Trouble breathing is when you can't take in as much oxygen as you normally do when breathing. The lack of oxygen will cause you to breathe heavier and may cause serious complications.

Why this condition causes it

Bone cancer can spread to internal organs. Some of the first organs to be affected when this happens? The lungs. This spreading is what can cause issues with breathing.

What it feels like

You will feel like the simple act of breathing is incredibly difficult. Some describe it as being underwater and unable to breathe while others liken it to trying to breathe through a thick cloth. In some cases, it's possible to panic about your inability to breathe, too. This panic will only make breathing more difficult, though.

How to spot it

You can spot trouble breathing when you get winded from simple tasks, such as walking to the other room. You may also notice that you need to take more breaks while doing things you were normally able to do without any issues.

How to manage

In order to manage your breathing, the first thing to do is to quit smoking (if you're a smoker). You should also do your best to move—aka, exercise. Doing so can strengthen your lungs. Just be sure to consult with a doctor first about any changes in exercise, as it's possible to take on too much too soon.

However, your breath might not be the only thing you'll lose due to cancer...

6. Weight Loss

What it is

Weight loss, as the name suggests, is when you lose weight. Generally speaking, this symptom will develop quickly and dramatically.

Why this condition causes it

Some patients find themselves losing weight before they even undergo treatment. However, the main reason most people with cancer lose weight is as a side effect of chemotherapy.

What it feels like

Weight loss can make you feel lethargic and move a little more slowly than normal. Your appetite may disappear, and you may notice that you're not eating very much during the day. You may also look like you aren't getting the proper nutrition you need.

How to spot it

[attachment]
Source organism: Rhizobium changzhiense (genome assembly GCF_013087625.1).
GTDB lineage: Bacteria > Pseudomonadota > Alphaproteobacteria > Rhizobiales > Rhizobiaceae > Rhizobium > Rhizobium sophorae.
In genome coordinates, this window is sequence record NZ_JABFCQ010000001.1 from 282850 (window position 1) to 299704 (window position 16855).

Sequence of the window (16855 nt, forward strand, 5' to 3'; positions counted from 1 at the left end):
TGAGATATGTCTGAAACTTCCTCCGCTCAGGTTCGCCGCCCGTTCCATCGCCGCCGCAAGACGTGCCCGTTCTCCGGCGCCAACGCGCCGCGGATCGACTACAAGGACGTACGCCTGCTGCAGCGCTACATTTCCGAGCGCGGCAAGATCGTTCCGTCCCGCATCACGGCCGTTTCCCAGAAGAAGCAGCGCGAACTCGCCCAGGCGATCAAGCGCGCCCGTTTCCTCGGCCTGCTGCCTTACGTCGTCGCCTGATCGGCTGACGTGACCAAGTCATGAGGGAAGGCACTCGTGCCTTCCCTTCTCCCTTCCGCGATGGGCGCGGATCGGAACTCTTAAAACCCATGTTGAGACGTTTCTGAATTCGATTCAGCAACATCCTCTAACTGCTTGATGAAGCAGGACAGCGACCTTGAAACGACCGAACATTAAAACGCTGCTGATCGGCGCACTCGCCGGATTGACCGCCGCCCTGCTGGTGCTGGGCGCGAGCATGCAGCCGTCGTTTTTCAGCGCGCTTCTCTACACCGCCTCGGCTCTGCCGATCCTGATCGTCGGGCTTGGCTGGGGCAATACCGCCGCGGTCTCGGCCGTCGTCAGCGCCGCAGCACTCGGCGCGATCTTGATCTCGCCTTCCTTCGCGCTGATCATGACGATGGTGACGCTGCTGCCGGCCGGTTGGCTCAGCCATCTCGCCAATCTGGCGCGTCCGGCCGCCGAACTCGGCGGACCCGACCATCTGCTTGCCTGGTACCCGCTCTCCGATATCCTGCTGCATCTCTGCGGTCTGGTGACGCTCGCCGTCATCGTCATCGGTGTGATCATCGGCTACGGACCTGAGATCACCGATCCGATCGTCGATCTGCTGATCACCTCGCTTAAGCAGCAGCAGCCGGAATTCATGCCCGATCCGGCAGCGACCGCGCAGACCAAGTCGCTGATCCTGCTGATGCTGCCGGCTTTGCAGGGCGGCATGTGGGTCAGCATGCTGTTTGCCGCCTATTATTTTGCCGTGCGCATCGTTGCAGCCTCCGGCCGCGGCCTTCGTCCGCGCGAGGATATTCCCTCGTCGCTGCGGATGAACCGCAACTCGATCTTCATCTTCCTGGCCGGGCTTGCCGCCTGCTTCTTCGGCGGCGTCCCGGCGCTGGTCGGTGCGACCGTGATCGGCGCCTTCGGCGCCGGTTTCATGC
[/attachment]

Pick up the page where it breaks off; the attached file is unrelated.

The easiest way to catch your weight loss is to weigh yourself regularly. Pay attention to how much you are losing and how often. You can also see it when you look in the mirror or how your clothes fit.

How to manage

You can manage your weight by taking care of the nausea that might be causing you to eat less. Start with medicine designed for this purpose (after clearing it with a doctor). Once you get your appetite back, focus on foods high in fat but also loaded with nutrients (again, clear these dietary changes with a doctor).

Making sure to eat—and eat well—is important for fighting the following symptom as well...

5. Fever

What it is

A fever is when your body temperature gets too high. Anything over 100 degrees Fahrenheit is considered a fever for adults.

Why this condition causes it

Many foreign invaders (germs, bacteria, etc.) can't survive in high temperatures. So, one of the first things your body will do in an attempt to fight illness is to raise its own temperature, thereby trying to kill the illness with high heat. We know this heat as a fever.

Unfortunately, a fever cannot attack cancer effectively.

What it feels like

You will feel quite warm to the touch as you get a fever, which is often accompanied by overall body discomfort.

How to spot it

You can spot a fever by taking your temperature with a thermometer. You can also spot it by touching your forehead with the back of your hand to see if it feels warm.

How to manage

  • You want to cool yourself down when you have a fever. For that reason, use ice packs on your head.
  • You should take active steps to help your body out by resting. Be sure to sleep so your body can conserve as much energy as possible.
  • Furthermore, give your body lots of healthy food to keep it energized and drink lots of water to stay hydrated.

You should go to the doctor if the fever doesn't go away after a couple of days or if it gets dangerously high.

Fevers are no fun. However, you might notice them occurring often if you develop this next symptom...

4. Lowered Immune System

What it is

The immune system is the bodily system that fights off illness and disease. A lowered immune system means that someone's body cannot fight off infection as efficiently as it should, meaning they are more likely to get sick.

Why this condition causes it

Your immune system will be extremely preoccupied with the cancer. That means it won't be able to tend to other things you must fight, like a common cold that wouldn't otherwise affect you.

What it feels like